There are pedagogical assumptions being made when we assume that this is the best way to teach someone how to do something, that practice can and should be distilled and abstracted into theory, and that you need a degree in that theory to practice professionally. The assumption is not unique to librarianship, but it is so fundamental to the profession, for better or worse, that I’m not sure we always articulate or acknowledge it. I think of all the students attending library school without the assistantships that give them the actual work experience and I wonder if we’re doing them and the profession a real disservice.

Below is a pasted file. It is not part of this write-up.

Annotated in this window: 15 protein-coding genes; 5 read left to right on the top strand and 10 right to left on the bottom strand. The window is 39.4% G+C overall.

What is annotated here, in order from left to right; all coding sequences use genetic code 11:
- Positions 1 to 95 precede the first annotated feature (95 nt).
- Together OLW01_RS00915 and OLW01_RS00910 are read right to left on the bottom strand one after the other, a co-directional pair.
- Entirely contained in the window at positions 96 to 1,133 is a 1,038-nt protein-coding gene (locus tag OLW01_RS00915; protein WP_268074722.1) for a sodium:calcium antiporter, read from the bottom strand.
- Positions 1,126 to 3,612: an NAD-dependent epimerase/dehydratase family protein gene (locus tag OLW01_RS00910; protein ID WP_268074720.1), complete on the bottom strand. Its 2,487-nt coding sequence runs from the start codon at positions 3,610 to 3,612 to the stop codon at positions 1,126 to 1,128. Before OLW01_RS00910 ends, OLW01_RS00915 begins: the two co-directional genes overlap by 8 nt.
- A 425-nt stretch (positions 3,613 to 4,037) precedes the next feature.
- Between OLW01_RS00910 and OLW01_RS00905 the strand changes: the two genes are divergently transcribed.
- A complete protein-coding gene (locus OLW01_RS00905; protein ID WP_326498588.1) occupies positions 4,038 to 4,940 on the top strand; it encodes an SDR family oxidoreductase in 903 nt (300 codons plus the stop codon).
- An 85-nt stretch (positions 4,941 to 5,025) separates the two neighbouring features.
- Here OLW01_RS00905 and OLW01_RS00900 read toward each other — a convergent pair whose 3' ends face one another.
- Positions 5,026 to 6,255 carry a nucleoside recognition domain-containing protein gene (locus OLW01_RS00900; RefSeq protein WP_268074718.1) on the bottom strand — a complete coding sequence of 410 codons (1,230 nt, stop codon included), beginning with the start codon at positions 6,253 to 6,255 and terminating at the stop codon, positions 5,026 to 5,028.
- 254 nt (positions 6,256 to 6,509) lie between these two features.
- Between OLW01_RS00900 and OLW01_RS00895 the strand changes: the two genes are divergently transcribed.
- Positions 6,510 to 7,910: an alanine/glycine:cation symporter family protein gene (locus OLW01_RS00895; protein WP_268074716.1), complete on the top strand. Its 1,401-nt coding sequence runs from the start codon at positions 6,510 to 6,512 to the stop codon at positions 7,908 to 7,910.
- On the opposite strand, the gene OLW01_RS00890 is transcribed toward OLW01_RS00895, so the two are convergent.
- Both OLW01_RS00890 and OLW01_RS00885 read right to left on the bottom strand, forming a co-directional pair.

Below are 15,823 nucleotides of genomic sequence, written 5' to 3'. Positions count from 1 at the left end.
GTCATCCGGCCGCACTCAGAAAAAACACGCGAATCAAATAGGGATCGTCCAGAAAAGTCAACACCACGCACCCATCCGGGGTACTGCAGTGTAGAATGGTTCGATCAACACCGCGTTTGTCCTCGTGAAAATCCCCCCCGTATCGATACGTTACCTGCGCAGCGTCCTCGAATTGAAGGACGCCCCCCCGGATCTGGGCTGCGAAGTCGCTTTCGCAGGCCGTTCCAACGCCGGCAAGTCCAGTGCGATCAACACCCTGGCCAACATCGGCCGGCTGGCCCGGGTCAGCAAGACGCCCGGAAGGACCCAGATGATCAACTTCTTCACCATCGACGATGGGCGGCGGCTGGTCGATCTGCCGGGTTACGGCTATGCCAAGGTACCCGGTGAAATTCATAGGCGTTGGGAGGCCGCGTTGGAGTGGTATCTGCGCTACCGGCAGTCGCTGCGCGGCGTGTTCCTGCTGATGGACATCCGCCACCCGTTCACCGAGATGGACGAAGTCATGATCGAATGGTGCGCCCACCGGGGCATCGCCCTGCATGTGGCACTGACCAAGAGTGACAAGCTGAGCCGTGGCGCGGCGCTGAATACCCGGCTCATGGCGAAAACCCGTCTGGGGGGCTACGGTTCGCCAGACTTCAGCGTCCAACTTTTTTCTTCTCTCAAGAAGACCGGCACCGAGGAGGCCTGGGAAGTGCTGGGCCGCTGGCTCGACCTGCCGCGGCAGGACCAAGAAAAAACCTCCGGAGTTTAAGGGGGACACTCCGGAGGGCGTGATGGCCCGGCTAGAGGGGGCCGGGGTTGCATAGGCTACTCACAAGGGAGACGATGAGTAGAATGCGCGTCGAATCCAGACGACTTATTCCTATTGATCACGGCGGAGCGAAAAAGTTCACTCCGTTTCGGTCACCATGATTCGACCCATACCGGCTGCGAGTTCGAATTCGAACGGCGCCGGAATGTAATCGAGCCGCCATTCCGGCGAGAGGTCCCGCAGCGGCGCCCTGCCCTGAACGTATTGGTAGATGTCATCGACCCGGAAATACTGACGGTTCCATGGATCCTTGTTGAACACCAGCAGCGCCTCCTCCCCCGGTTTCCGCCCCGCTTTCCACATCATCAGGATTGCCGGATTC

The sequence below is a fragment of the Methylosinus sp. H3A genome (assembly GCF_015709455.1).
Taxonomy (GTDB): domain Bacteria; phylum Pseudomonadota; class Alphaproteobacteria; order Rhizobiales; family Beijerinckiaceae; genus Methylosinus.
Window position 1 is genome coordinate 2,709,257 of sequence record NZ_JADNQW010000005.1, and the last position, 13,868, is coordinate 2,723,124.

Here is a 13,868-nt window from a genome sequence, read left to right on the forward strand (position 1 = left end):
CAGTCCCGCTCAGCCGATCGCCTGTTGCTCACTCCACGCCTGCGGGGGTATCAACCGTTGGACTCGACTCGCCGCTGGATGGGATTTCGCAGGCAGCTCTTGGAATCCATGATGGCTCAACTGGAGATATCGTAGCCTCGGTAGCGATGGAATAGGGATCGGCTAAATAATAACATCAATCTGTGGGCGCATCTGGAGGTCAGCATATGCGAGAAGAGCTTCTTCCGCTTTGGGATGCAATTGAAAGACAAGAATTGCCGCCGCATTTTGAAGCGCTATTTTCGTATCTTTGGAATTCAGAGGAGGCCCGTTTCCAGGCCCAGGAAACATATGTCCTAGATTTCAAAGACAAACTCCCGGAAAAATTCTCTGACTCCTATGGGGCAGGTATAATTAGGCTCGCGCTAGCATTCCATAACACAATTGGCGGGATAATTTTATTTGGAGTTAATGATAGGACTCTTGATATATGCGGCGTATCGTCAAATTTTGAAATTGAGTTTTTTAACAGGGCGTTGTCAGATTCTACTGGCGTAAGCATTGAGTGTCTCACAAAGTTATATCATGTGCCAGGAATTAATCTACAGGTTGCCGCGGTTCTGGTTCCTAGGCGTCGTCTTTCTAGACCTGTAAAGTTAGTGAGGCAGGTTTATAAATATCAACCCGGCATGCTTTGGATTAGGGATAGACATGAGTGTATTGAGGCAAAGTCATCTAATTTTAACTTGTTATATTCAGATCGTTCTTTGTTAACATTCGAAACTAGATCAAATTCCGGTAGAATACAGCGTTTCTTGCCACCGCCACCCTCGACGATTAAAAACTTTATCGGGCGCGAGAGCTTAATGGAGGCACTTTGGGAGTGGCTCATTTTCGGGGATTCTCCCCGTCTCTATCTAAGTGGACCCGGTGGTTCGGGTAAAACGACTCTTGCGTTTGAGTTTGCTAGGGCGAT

6. I would be interested in hearing more about the actual policies governing reference questions in both public and academic libraries. My local public library has some pretty strong wording in its policies about reference questions. “All reference questions are handled in a non-judgmental and impartial manner” (which can be interpreted in numerous ways) and “All reference questions are considered equal” (which tends to be less ambiguous in my opinion). Would anyone care to share their experiences with the policies governing reference questions in various types of libraries?